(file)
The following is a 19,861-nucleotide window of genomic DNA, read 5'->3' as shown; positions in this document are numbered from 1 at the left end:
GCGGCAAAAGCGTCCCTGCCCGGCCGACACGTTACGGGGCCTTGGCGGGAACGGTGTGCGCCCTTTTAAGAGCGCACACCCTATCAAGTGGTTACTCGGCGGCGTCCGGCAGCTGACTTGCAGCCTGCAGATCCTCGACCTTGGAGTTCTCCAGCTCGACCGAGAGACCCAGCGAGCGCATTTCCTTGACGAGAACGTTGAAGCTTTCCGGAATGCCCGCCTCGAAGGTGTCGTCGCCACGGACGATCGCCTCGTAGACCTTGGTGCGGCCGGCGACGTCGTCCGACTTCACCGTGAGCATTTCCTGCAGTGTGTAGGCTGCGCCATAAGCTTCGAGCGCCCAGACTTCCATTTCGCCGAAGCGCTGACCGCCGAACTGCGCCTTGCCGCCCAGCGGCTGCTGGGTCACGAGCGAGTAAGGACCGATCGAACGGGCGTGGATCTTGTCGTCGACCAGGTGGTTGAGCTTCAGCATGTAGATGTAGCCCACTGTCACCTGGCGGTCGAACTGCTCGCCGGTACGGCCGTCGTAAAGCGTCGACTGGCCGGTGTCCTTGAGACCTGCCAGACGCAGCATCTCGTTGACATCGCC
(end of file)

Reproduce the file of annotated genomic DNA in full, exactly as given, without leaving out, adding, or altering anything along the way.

The following is a 19,861-nucleotide window of genomic DNA, read 5'->3' as shown; positions in this document are numbered from 1 at the left end:
GCGGCAAAAGCGTCCCTGCCCGGCCGACACGTTACGGGGCCTTGGCGGGAACGGTGTGCGCCCTTTTAAGAGCGCACACCCTATCAAGTGGTTACTCGGCGGCGTCCGGCAGCTGACTTGCAGCCTGCAGATCCTCGACCTTGGAGTTCTCCAGCTCGACCGAGAGACCCAGCGAGCGCATTTCCTTGACGAGAACGTTGAAGCTTTCCGGAATGCCCGCCTCGAAGGTGTCGTCGCCACGGACGATCGCCTCGTAGACCTTGGTGCGGCCGGCGACGTCGTCCGACTTCACCGTGAGCATTTCCTGCAGTGTGTAGGCTGCGCCATAAGCTTCGAGCGCCCAGACTTCCATTTCGCCGAAGCGCTGACCGCCGAACTGCGCCTTGCCGCCCAGCGGCTGCTGGGTCACGAGCGAGTAAGGACCGATCGAACGGGCGTGGATCTTGTCGTCGACCAGGTGGTTGAGCTTCAGCATGTAGATGTAGCCCACTGTCACCTGGCGGTCGAACTGCTCGCCGGTACGGCCGTCGTAAAGCGTCGACTGGCCGGTGTCCTTGAGACCTGCCAGACGCAGCATCTCGTTGACATCGCC